3 Del. 551 (Del.Oyer.Ter. 1842), State v. Dillahunt

Citation3 Del. 551
Opinion Judge(Bayard, Chief Justice ,)
AttorneyGilpin, Attorney-general, for prosecution. Wm. H. Rogers, for the defence.
CourtCourt of Oyer and Terminer of Delaware

Page 551

3 Del. 551 (Del.Oyer.Ter. 1842)




Court of Oyer and Terminer of Delaware.


Fall Sessions, 1842

The presumption of law is in favor of freedom.

Drunkenness is no excuse for crime; but mania a potu is a disease which may amount to insanity.

Indictment for the murder of William Frisby Green, negro.

Charlotte Green, a colored woman, was called as a witness for the State, and objected to because she was not proved to be a free woman, though it was proved that she acted as such. The court held her competent on two grounds. At the common law there was always a strong presumption in favor of freedom. In the first settlement of this country, the fact of the existence of the negro race in a state of bondage to the whites, and a large majority of that color being slaves, was considered sufficiently strong to outweigh the common law presumption, and to introduce a legal presumption that a colored person is prima facie a slave. Yet that state of things has changed; and cessante causa, cessat et ipsa lex. There are in this State about 20,000 persons of color; of whom 17,000 are free, and 3,000 slaves. A large majority of all persons of color in the United States are free. In point of fact, therefore, there is no reason to presume slavery from color; in opposition to the strong common law presumption, that every man having the human form is a freeman. And such has been the decision of this court on several occasions. But additionally, it has always been the practice to take reputation as proof of freedom.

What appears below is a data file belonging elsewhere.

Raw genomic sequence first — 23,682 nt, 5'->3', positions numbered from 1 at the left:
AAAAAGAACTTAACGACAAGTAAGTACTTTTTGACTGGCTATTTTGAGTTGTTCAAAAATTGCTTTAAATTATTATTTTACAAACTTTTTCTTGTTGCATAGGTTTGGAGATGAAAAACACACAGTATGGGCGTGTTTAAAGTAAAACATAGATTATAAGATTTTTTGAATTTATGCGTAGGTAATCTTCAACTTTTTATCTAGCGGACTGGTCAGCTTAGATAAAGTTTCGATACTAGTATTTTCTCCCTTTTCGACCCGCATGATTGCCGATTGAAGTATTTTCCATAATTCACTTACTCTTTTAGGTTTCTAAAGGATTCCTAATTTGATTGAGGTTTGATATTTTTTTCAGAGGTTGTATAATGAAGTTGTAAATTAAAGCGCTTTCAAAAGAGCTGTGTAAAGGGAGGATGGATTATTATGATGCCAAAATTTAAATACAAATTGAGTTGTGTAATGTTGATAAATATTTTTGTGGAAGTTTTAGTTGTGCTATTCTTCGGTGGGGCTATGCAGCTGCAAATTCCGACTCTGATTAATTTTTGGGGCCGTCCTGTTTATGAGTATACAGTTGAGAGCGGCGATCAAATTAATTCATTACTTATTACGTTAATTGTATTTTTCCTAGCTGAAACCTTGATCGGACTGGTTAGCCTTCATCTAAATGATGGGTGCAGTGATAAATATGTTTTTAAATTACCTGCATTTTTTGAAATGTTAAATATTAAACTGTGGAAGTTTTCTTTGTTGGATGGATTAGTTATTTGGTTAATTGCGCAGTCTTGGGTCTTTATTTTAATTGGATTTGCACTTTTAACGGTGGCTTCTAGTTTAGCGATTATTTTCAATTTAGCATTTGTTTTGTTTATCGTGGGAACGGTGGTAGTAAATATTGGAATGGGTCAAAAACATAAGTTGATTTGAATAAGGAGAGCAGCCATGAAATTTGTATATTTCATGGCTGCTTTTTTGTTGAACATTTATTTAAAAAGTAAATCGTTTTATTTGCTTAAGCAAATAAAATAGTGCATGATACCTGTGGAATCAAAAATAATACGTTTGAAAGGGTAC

The defence in the case was insanity.

Doctor L. P. Bush, of Wilmington, testified that the prisoner was at the time laboring under confirmed mania a potu, brought on by abstaining from liquor, after free indulgence. This is a temporary insanity; it resembles monomania more than any other form of insanity. The peculiar characteristic is, that it invests the imagination with full power over the judgment; the patient believes what he fancies, as fully as if it was actually so; his fancies are facts; and it is impossible to convince him otherwise; and this impression sometimes lasts after restoration to reason-the patient still believing that to have been true which he only fancied during his insanity. The memory is not usually much impaired-can give a connected statement on other subjects; with regard to volition I know...

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